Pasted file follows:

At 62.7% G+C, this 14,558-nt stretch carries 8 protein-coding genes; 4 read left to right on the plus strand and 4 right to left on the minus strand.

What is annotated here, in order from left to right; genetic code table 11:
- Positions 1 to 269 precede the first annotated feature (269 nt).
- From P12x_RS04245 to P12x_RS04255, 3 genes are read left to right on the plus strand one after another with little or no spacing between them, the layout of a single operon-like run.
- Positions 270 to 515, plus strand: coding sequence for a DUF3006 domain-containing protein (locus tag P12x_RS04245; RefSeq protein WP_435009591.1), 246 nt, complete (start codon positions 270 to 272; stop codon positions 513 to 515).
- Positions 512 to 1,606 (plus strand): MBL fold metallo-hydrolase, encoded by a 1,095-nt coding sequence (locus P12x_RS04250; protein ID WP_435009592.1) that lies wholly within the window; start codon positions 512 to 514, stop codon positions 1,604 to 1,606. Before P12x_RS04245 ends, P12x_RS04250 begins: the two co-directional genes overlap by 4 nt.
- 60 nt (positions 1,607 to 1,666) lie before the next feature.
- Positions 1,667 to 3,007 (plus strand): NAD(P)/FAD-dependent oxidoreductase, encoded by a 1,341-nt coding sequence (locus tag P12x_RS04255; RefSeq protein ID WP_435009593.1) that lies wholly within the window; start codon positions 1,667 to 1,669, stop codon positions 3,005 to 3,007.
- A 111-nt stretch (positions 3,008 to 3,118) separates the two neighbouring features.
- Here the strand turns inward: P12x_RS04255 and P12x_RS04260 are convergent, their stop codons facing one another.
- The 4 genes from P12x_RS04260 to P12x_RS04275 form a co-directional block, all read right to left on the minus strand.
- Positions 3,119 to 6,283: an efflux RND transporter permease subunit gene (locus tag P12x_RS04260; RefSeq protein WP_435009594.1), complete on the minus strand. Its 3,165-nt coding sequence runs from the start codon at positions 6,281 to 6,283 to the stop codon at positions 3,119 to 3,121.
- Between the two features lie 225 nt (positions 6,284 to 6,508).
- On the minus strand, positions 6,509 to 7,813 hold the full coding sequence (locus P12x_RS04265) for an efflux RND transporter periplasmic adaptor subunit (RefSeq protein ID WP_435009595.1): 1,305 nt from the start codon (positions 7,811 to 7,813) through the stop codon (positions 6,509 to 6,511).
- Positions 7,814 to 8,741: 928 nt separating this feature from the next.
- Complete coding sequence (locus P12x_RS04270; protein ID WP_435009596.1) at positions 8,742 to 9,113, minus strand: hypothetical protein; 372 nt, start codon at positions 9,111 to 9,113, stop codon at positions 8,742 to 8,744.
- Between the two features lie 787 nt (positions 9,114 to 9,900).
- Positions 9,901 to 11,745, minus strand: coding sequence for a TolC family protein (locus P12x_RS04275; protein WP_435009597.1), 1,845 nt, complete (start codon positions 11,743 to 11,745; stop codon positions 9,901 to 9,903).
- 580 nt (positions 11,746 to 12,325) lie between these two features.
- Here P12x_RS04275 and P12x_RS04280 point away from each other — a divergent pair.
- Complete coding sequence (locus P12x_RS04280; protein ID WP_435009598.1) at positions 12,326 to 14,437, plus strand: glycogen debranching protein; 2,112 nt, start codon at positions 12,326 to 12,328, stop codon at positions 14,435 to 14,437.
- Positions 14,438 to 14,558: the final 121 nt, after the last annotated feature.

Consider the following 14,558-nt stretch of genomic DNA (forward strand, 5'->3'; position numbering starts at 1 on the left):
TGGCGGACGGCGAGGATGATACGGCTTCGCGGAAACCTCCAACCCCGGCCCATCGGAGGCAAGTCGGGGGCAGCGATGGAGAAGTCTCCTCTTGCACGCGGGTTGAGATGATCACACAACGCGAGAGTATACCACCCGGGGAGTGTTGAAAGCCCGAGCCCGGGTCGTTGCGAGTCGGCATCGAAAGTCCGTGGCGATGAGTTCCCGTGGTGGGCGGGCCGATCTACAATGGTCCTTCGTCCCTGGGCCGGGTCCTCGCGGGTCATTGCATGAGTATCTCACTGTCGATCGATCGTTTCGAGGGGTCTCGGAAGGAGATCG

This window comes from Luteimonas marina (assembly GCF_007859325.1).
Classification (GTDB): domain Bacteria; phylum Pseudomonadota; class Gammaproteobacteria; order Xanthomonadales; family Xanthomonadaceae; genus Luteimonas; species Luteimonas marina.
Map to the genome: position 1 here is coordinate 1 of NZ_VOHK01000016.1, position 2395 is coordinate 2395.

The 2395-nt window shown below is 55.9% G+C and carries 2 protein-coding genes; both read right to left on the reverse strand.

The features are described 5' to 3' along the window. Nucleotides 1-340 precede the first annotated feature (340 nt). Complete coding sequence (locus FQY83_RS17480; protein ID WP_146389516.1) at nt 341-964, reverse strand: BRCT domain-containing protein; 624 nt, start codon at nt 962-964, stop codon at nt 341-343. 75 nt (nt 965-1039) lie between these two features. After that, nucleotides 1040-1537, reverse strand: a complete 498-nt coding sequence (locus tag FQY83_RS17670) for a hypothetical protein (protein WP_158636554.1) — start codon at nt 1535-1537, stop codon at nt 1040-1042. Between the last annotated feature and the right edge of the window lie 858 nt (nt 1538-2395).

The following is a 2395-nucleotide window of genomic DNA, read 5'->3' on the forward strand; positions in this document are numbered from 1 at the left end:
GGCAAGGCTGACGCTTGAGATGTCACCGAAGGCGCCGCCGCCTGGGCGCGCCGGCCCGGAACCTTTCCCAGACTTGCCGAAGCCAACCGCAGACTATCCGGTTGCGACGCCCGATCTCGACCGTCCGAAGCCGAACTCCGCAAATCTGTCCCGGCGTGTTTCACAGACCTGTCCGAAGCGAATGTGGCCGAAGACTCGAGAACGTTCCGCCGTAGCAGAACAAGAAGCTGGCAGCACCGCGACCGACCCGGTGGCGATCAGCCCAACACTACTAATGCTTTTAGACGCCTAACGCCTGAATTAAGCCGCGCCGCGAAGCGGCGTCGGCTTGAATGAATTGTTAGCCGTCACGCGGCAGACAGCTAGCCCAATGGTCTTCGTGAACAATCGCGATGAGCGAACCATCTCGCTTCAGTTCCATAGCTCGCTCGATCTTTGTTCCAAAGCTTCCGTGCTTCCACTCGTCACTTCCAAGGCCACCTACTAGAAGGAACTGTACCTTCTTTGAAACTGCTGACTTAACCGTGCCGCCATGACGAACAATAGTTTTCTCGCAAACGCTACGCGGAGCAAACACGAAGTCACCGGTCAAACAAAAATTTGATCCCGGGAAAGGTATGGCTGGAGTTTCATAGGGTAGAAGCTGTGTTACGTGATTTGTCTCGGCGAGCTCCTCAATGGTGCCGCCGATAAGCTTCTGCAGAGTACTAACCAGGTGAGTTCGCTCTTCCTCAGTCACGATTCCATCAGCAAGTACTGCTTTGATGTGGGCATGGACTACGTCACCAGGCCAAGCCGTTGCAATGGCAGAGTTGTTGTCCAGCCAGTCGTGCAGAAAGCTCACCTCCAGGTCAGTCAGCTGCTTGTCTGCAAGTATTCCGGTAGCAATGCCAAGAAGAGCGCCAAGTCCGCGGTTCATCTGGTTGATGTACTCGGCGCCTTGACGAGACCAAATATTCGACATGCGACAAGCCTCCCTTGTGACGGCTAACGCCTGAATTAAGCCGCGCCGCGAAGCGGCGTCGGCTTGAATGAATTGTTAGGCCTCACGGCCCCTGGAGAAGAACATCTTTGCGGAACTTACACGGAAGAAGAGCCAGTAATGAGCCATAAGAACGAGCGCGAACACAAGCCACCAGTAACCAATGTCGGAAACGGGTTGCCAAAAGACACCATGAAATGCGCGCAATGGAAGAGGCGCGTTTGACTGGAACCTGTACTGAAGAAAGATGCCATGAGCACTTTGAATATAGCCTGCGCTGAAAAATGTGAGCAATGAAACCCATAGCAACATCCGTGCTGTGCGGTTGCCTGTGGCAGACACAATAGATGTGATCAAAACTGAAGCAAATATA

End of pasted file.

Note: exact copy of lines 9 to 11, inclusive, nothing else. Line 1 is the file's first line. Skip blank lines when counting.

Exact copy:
- A 111-nt stretch (positions 3,008 to 3,118) separates the two neighbouring features.
- Here the strand turns inward: P12x_RS04255 and P12x_RS04260 are convergent, their stop codons facing one another.
- The 4 genes from P12x_RS04260 to P12x_RS04275 form a co-directional block, all read right to left on the minus strand.